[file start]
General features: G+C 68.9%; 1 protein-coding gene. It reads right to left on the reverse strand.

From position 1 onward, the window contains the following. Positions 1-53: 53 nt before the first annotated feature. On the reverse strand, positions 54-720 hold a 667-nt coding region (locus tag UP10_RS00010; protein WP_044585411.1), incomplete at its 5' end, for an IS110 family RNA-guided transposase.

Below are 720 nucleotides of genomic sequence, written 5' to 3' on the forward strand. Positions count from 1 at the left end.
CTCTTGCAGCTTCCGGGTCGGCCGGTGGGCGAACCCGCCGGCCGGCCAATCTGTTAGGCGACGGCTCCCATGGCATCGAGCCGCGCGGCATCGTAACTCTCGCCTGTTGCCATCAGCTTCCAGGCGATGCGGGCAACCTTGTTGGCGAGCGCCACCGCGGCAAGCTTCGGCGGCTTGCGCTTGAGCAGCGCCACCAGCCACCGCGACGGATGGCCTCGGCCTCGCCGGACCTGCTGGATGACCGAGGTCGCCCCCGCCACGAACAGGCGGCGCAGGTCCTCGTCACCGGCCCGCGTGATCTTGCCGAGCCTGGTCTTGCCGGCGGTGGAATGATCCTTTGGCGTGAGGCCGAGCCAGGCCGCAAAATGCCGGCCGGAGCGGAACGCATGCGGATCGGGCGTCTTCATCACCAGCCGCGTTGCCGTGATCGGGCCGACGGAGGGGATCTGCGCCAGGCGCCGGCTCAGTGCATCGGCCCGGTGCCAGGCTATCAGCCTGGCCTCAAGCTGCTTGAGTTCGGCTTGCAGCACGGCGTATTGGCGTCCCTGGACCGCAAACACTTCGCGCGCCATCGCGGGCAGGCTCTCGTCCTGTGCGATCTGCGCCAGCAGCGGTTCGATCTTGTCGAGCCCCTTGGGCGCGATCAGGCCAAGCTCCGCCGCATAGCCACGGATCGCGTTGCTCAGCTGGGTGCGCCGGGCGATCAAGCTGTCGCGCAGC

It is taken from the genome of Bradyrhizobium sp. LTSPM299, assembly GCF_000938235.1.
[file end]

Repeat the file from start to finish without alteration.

General features: G+C 68.9%; 1 protein-coding gene. It reads right to left on the reverse strand.

From position 1 onward, the window contains the following. Positions 1-53: 53 nt before the first annotated feature. On the reverse strand, positions 54-720 hold a 667-nt coding region (locus tag UP10_RS00010; protein WP_044585411.1), incomplete at its 5' end, for an IS110 family RNA-guided transposase.

Below are 720 nucleotides of genomic sequence, written 5' to 3' on the forward strand. Positions count from 1 at the left end.
CTCTTGCAGCTTCCGGGTCGGCCGGTGGGCGAACCCGCCGGCCGGCCAATCTGTTAGGCGACGGCTCCCATGGCATCGAGCCGCGCGGCATCGTAACTCTCGCCTGTTGCCATCAGCTTCCAGGCGATGCGGGCAACCTTGTTGGCGAGCGCCACCGCGGCAAGCTTCGGCGGCTTGCGCTTGAGCAGCGCCACCAGCCACCGCGACGGATGGCCTCGGCCTCGCCGGACCTGCTGGATGACCGAGGTCGCCCCCGCCACGAACAGGCGGCGCAGGTCCTCGTCACCGGCCCGCGTGATCTTGCCGAGCCTGGTCTTGCCGGCGGTGGAATGATCCTTTGGCGTGAGGCCGAGCCAGGCCGCAAAATGCCGGCCGGAGCGGAACGCATGCGGATCGGGCGTCTTCATCACCAGCCGCGTTGCCGTGATCGGGCCGACGGAGGGGATCTGCGCCAGGCGCCGGCTCAGTGCATCGGCCCGGTGCCAGGCTATCAGCCTGGCCTCAAGCTGCTTGAGTTCGGCTTGCAGCACGGCGTATTGGCGTCCCTGGACCGCAAACACTTCGCGCGCCATCGCGGGCAGGCTCTCGTCCTGTGCGATCTGCGCCAGCAGCGGTTCGATCTTGTCGAGCCCCTTGGGCGCGATCAGGCCAAGCTCCGCCGCATAGCCACGGATCGCGTTGCTCAGCTGGGTGCGCCGGGCGATCAAGCTGTCGCGCAGC

It is taken from the genome of Bradyrhizobium sp. LTSPM299, assembly GCF_000938235.1.